After a few months off, I had set my next goal to not just helping pianists but also people with music theory. This time I took what I learned from the piano videos and also included homework, so that people had a bit more direction of what to do with the content they consumed. I also planned out exams, so people could actually assess themselves. Those exams turned out to be a lot more work than I imagined, but seeing how many people they helped, it was worth it.
I was planning a comeback after a few months off, so I decided to rebuild the site using wordpress, so I could manage it myself easier. I launched the new website over a week and then readied myself to begin building a music theory course.
At this point I was feeling burnt out from making piano videos. I wanted to take a break and regroup on what I would do next.
After Google bought YouTube, they experimented with a “partner program”, at first they invited just a dozen or so of the top YouTubers. I think I was like 78th or something on YouTube at the time, so I wasn’t invited, but a few months later they opened it to public applications. I immediately applied, you had to write a long essay on your passion for YouTube, what you did, and why you should be picked as a partner, then they would review and make a decision. I got a reply back that I was accepted, but was going to be grouped with a “first public wave” of other creators. Once the wait was over, I had to go through a long process to verify my identity and banking information. Finally after 2 years of making videos, my first payment from Google was….$0.08. Next month it was something like $1.12. These days, you can post your first video, get monetized right away. So amazing to think back and see how things have changed.
This was an exciting time, I remember vividly hitting record with my brand new camcorder, at the time most people were still using physical DV tapes to record on, and this was the first consumer camcorder that recorded onto an actual SD card! (This was probably because the bitrate of SD cards was so low, it couldn’t support video until just then.) This was another huge turning point for me as well, as this series has been the most popular on my channel and has been viewed by millions of people.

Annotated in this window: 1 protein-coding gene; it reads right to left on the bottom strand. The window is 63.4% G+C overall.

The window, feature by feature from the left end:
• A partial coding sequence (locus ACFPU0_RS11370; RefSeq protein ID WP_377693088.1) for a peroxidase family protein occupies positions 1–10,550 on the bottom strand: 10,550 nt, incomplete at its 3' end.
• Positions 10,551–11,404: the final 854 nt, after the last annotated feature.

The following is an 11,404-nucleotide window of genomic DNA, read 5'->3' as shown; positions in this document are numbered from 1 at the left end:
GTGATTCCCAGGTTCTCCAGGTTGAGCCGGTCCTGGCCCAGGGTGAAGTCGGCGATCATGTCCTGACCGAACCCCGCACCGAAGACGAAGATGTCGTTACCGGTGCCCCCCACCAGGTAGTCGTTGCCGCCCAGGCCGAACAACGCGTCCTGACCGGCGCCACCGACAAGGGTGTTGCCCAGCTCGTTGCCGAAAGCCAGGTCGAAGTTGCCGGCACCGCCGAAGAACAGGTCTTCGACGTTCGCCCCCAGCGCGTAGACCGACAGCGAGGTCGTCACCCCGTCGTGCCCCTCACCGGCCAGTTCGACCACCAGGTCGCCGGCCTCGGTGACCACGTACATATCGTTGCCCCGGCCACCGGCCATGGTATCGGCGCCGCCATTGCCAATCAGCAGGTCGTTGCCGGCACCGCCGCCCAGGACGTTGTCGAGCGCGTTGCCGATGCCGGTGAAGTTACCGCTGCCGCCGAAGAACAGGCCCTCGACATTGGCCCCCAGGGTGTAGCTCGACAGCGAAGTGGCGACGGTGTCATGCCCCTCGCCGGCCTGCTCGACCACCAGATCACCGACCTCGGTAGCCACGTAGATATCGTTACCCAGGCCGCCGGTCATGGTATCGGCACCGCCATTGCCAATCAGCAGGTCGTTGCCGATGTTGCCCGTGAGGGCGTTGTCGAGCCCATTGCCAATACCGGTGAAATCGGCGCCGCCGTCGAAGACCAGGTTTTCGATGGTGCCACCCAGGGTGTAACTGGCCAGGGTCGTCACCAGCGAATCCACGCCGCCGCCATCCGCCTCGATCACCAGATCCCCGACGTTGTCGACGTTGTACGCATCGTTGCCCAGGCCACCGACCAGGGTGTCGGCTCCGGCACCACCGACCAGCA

I had originally been shooting all my videos with a cheap point and shoot 3 megapixel camera recording in like 240i. I knew my first videos needed to be reshot in better quality, so I decided to end this series where it was and restart with new camera equipment. At this time, YouTube wasn’t paying ad revenue to anyone because it didn’t exist yet. Nevertheless, I bought about $2,000 worth of gear out of my own pocket, just because I knew the videos needed to be better for people.
Launched my first self-hosted website, and had it designed by the YouTuber 'Tutvid' Nathan Dodson. It was so beautiful, and of course, as was fashionable at the time, we used flash.
Having the videos out there on YouTube was wonderful, but I wanted to create a place people could gather and discuss piano in more detail, a place where people wouldn’t be learning piano in front of only a video player. This is really where the video series turned into a community of people from around the world. This forum ended up becoming one of the most active piano forums on the internet until it got overrun by bots and not knowing how to protect the forum, I ended up closing it down several years later. However the memories of forming friendships with the community are some of my most cherished. It was a really great time while it lasted.
The first how to play piano tutorial! Obviously, this is what started it all. So how did I decide to start? One night while I was by myself, and it struck me how lucky I had been that my parents supported and sacrificed to pay about $20,000 for my piano lessons. After a few minutes, I thought that there were people out there who had a passion to learn piano, who wanted to play so badly, but didn’t have the opportunity that I was lucky to receive. Suddenly, it hit me that I can pass on my knowledge to others so they can pursue their passion in music and live a happier life. I knew I wasn’t the world’s best piano teacher, but if I could at least help 1 or 2 people get started with learning piano, that would be worth it. I spent the next year and a half posting videos to help people learn the fundamental concepts of piano for free.
I saw a few hilarious cat videos, watched Smosh’s pokemon lip sync video, and I wanted more - so I signed up for a YouTube account, not knowing that I would end up making my own videos.
While being a camp leader at a YMCA summer camp, a mother asked me to teach her daughter piano, and I began teaching piano for the first time. I remember feeling so excited and also nervous to teach my very first student. It went super well and through word of mouth I ended up teaching about 50 weekly in person students within a couple years.
I started piano lessons at 5 years old, and loved it from the beginning. I liked showing off to my classmates by playing my scales and triads while sitting backwards.